"There are some writers who have entirely ceased to influence others, whose fame is for that reason both serene and cloudless, are enjoyed or neglected rather than criticised and read. Among them is Scott. Yet there are no books perhaps upon which at this moment more thousands of readers are brooding and feasting in a rapture of silent satisfaction. The Antiquary, The Bride of Lammermoor, Redgauntlet, Waverley, Guy Mannering, Rob Roy, The Heart of Midlothian — what can one do when one has finished the last but wait a decent interval and then begin again upon the first..."
This was the opening of an essay by Virginia Woolf on The Antiquary, in The New Republic in December 1924, a century after the publication of Redgauntlet, Walter Scott's last indisputably great novel. It is now almost two centuries since the first of his novels, Waverley, was published in 1814. Sadly, it's probable that the claim made in the third sentence no longer holds good. Woolf's "common reader" has, it seems, deserted the first master of the historical novel, ironically at a time when the genre is more fashionable than it has been for more than 100 years. All six of last year's Man Booker shortlist were set in the past, with the winner, Hilary Mantel's Wolf Hall as far back as the 16th century.
Edward Waverley; Flora MacIvor at the waterfall in Waverley" (etching by R.W. Macbeth in the 1893 edition)
I still meet people who read and appreciate Scott, and the splendid new Edinburgh edition of his works has led to a reawakening of academic interest. Yet Woolf was probably justified in saying that he had "entirely ceased to influence" other writers, even 80 or 90 years ago. Certainly, it is likely that none of the authors on the Man Booker list owed him anything, consciously or unconsciously. It was different in the 19th century. Dumas and Hugo in France, Manzoni in Italy, Fontane in Germany, Tolstoy in Russia, and Thackeray — in Henry Esmond certainly and Vanity Fair probably — were all in his debt, as were Stevenson and Buchan in their historical novels. Hugh Walpole, in his Herries chronicles, was one of the last novelists to regard himself as a disciple of Scott. But though he was Woolf's friend, he knew, to his dismay, that she didn't think much of his books.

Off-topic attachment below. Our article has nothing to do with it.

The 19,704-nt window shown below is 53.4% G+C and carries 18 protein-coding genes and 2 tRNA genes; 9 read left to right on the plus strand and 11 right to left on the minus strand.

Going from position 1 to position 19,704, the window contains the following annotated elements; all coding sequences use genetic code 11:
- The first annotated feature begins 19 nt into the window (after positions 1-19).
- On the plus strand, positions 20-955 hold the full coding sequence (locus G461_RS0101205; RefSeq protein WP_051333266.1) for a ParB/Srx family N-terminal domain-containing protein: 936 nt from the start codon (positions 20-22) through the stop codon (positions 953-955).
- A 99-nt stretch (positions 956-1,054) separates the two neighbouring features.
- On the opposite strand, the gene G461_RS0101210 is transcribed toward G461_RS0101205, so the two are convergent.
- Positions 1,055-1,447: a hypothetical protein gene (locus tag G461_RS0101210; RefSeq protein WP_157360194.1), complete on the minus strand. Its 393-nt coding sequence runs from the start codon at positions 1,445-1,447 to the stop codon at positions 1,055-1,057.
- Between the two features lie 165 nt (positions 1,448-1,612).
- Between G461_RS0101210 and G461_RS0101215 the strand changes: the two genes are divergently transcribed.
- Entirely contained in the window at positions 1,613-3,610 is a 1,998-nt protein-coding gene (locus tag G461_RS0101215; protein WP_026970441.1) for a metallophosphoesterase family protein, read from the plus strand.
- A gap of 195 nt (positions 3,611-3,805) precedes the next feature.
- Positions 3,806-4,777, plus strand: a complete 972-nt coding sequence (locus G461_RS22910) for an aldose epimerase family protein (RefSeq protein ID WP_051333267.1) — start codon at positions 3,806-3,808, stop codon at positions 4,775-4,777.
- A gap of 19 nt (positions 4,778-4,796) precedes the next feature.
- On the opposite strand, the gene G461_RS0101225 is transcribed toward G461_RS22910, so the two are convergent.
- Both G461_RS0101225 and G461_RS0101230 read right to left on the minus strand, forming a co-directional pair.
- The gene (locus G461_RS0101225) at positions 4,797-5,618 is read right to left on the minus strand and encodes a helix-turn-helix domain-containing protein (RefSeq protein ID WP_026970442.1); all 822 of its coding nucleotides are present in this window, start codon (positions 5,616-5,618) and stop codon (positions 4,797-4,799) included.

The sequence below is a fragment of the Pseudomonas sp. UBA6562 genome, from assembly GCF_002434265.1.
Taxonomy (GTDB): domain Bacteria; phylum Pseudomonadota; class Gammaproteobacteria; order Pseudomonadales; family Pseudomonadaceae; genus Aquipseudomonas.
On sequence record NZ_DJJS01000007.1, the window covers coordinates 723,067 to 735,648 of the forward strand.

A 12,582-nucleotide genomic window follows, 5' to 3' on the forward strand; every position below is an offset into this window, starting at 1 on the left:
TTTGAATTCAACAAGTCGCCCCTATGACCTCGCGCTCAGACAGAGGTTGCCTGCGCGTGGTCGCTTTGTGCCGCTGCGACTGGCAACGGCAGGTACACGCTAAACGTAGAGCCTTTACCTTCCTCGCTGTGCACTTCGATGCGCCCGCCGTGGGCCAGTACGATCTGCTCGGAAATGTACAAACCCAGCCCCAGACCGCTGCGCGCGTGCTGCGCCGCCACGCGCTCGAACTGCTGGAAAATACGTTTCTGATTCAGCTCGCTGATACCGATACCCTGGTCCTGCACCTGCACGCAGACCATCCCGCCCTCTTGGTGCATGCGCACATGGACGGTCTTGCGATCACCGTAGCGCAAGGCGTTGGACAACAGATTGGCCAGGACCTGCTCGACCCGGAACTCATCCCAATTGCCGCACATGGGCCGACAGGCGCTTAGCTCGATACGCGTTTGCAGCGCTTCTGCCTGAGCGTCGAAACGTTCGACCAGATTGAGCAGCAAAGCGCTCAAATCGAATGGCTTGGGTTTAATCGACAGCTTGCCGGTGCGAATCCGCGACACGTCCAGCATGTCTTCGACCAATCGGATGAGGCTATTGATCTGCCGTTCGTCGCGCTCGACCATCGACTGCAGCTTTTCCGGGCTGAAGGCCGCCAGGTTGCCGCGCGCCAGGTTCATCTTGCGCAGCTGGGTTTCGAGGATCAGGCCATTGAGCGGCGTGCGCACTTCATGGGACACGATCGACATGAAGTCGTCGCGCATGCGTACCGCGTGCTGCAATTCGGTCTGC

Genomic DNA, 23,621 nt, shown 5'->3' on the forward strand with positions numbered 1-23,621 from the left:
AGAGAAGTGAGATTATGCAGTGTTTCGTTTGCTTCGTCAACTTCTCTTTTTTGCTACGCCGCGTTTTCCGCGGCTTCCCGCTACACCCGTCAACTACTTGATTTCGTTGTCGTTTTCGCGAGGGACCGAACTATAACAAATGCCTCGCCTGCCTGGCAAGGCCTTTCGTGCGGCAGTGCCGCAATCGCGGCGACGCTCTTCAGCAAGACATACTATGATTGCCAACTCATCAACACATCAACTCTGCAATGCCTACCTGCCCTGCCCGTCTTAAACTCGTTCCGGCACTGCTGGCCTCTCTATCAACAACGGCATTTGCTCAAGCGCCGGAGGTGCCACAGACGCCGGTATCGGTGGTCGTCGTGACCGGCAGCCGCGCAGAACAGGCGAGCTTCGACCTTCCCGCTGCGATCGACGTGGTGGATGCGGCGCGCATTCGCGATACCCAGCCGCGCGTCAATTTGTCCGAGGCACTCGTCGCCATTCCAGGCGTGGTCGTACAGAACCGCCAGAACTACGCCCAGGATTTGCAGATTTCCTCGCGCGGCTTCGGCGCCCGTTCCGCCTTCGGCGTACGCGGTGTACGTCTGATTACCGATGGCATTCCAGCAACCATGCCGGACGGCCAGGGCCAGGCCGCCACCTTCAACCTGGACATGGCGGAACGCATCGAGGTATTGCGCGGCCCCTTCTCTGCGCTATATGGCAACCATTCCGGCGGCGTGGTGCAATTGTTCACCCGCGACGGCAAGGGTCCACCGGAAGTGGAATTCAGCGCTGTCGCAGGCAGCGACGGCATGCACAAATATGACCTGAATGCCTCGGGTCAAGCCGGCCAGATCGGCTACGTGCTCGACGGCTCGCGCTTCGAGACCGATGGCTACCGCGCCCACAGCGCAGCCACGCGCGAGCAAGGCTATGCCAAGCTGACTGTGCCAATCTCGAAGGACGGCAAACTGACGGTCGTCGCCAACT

Historical novels continued to be written, and some were very good: Ford Madox Ford's trilogy, The Fifth Queen, for instance, makes for an interesting comparison with Mantel's award-winner, as does Buchan's Tudor novel, The Blanket of the Dark. There were fine novels set in antiquity by Robert Graves, Naomi Mitchison, Rex Warner, Alfred Duggan and Mary Renault among others, while Evelyn Waugh thought Helena his masterpiece (or said he did). But by and large the genre fell into disrepute in Britain, historical novels being regarded as entertainment, not serious fiction. Many of the most popular writers who set their fiction in the past offered no more than that, good examples being the romantically fictionalised histories of Margaret Irwin, and that 1940s' bestseller Forever Amber. Colourful swashbuckling novels pleased a public but were ignored or derided by serious critics.
Scott himself bears some responsibility for the disfavour with which the historical novel came to be regarded. His medieval novels, written for money and made from his wide reading, were more influential, more easily imitated than the novels set in the Scotland of the 17th and 18th centuries that are praised by Woolf. (Unaccountably, she omits The Tale of Old Mortality, one of the finest and most intelligent political novels in the language.) These medieval novels have their own charm. Ivanhoe especially, several times filmed, remains captivating and is, in John Buchan's words, "a glittering pageant". Goethe, entranced, called it "a wholly new art". Quentin Durward, with its fascinating depiction of that extraordinary figure, Louis XI of France, can still delight.
Scott was never other than intelligent, and, even in these later novels his analysis of conflicting currents in history and of the clash of cultures is often acute and interesting.